The New SEO
In the past, SEO (search engine optimization) was more straight forward when it comes to measurability. Keyword effectiveness and movements in keyword ranking could be easily discerned, and businesses could easily connect the dots to return on investment. Now that Google has devalued some of the most widely used SEO tricks and evolved its keyword tool to represent a mere sample set of global searches, gauging keyword opportunities and effectiveness has become a finger in the wind test.
But still, many businesses want to tie their SEO investment back to a tangible return. While this makes perfect business sense, this train of thought has become illogical. Whereas before, SEO was a ‘thing’ with a defined set of activities, now the concept of SEO is more slippery. Instead of SEO activities revolving around influenceable factors like meta data and on-page optimization, the meaning of SEO has changed. Today it’s all about user engagement.
“We’re going to have to get comfortable in a world where the ranking factors are indirectly influenceable, not directly influenceable,” says Rand Fishkin, MOZ’s co-founder and search marketing technology expert. Fishkin says organizations need to start thinking holistically when it comes to SEO and realize that other activities not influenceable by a SEO provider impact user engagement.
SEO influencers go all the way up and down the chain, contributing to a site’s real world street cred over any silver bullet an SEO can provide.
Factors Affecting a Company’s SEO
Instead of thinking about SEO as a set of tasks you can hire an SEO provider to do which will improve overall SEO, think of it as an entire customer experience you are providing. When customers interact with your business in any way (in person, over the phone, by mail, by making an online purchase or by shopping in a store), the customer makes a series of decisions:
- How was the customer service? If good, this customer may become a repeat shopper, repeat visitor and/or write positive reviews. If poor, the customer may drop off, may not visit the website again and may write negative reviews. All of these factors either positively or negatively influences SEO, and one single provider cannot change whether a company makes great customer service a part of its culture.
- What incentives are you offering the customer? Maybe customer service is awesome, however the service offerings or products available for sale are not appealing or do not meet the customer’s needs. Aside from good old fashioned customer feedback, market research, focus groups and other methods can help reveal reasons why customers may loose interest. And a drop-off in website traffic can negatively effect a site’s SEO rankings.
Other Factors That May Affect a Company’s Search Ranking
Direct marketing like fliers, email marketing and brochures have the ability to drive new traffic to a website. By increasing the number of direct loads (when someone types in a web address instead of using search) search rankings are likely to improve. Google prefers websites with lots of direct loads because it strongly indicates a high level of brand awareness (people already knowing where they want to go). Whether or not a business decides to launch any direct marketing campaigns is one decision that an SEO cannot influence but greatly impacts rankings.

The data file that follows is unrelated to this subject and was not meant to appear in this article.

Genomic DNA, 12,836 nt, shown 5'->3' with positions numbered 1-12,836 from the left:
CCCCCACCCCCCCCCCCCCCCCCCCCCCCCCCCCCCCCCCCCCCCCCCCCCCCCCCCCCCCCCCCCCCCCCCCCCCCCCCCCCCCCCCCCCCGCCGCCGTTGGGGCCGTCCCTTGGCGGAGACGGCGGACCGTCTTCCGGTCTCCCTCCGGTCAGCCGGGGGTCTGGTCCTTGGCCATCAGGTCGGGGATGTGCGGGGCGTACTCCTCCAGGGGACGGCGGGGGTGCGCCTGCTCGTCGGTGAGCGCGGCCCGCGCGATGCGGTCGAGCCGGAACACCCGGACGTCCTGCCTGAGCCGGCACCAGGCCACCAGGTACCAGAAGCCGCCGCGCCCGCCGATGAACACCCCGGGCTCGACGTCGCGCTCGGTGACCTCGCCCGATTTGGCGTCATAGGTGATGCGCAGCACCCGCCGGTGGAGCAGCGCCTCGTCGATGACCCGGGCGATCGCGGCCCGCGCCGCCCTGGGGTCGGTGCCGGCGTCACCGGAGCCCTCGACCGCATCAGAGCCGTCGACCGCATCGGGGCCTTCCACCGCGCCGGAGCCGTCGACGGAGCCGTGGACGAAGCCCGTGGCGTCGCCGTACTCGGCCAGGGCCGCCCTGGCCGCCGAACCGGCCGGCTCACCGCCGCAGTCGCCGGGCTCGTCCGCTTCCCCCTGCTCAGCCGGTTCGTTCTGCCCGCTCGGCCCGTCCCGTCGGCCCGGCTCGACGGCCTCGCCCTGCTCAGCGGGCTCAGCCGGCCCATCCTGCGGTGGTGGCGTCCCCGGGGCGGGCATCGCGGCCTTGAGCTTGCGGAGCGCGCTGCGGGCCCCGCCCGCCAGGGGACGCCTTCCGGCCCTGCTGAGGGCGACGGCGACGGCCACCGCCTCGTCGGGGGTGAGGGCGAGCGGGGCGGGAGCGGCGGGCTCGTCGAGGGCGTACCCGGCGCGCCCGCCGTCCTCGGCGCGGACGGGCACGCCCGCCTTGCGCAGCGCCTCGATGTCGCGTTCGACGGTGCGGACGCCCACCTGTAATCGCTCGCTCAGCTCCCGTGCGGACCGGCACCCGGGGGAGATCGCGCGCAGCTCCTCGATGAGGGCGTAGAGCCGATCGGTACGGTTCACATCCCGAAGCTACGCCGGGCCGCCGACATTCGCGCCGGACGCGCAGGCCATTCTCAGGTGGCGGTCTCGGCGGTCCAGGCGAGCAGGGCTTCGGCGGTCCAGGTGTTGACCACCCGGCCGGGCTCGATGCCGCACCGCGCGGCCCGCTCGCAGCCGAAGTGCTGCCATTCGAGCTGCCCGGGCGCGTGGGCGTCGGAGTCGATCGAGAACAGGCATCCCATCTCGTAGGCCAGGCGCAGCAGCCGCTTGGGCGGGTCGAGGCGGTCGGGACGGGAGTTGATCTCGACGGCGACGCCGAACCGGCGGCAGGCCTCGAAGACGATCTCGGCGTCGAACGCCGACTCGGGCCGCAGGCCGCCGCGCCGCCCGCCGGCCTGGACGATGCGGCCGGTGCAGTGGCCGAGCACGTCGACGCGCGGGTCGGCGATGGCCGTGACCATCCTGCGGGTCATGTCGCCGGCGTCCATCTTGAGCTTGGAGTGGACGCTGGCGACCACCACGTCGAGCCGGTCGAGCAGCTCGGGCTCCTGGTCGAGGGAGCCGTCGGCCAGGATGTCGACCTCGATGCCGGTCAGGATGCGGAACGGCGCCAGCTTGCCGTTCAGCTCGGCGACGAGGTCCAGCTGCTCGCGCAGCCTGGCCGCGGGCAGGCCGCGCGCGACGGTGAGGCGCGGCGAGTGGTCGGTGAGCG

User experience refers to how well the average user is able to navigate on a website. In addition to simply being a part of great customer service, User Experience specialists can help determine whether a website elicits the desired behaviour. Examples include calls to action “click here,” “buy now” or “learn more.” Effective page design and how easily a user can find what she is looking for effect how likely she is to return – one of many metrics Google uses in its ranking factors.
Rich content on a website should communicate clearly and speak to your target audience. While optimized (SEO) content has the ability to increase search visibility, rich web content has more staying power and is a better long-term investment. Identifying target keywords and creating content rich articles, blog posts and interactive will always be important in helping to increase search rankings, but it will not get you to page one by itself.
Sales, Customer Service and Operations
One final example that is very often overlooked by businesses involves sales and customer service operations. Sales and customer service directly effect customer loyalty in a plethora of ways, and businesses spend billions each year trying to improve their sales and customer service operations. If the customer liked the product and had a good experience when dealing with the business, she will be more likely to write a positive review, share her experience on Facebook and return a second time to shop.
In short, the same rules that apply to good business will also contribute to improved search ranking.
The Silver Bullet Myth
Other factors that impact SEO which are not influenceable by an SEO include website load time (IT Department), advertising and PR efforts (Advertising Department or Agency) and other factors so numerous to fill entire volumes. In short, SEO influencers go all the way up and down the chain, contributing to a site’s real world street cred over any silver bullet an SEO can provide. So, while SEO used to be a recipe websites could follow to achieve a high search ranking, today it is a somewhat nebulous set of conditions a company must create to achieve the same. While many of the old SEO tricks are dead, SEO as a discipline is not. Businesses that make SEO a holistic part of their overall business strategy will benefit in terms of increased website authority, increased rankings and ultimately increased sales and conversions.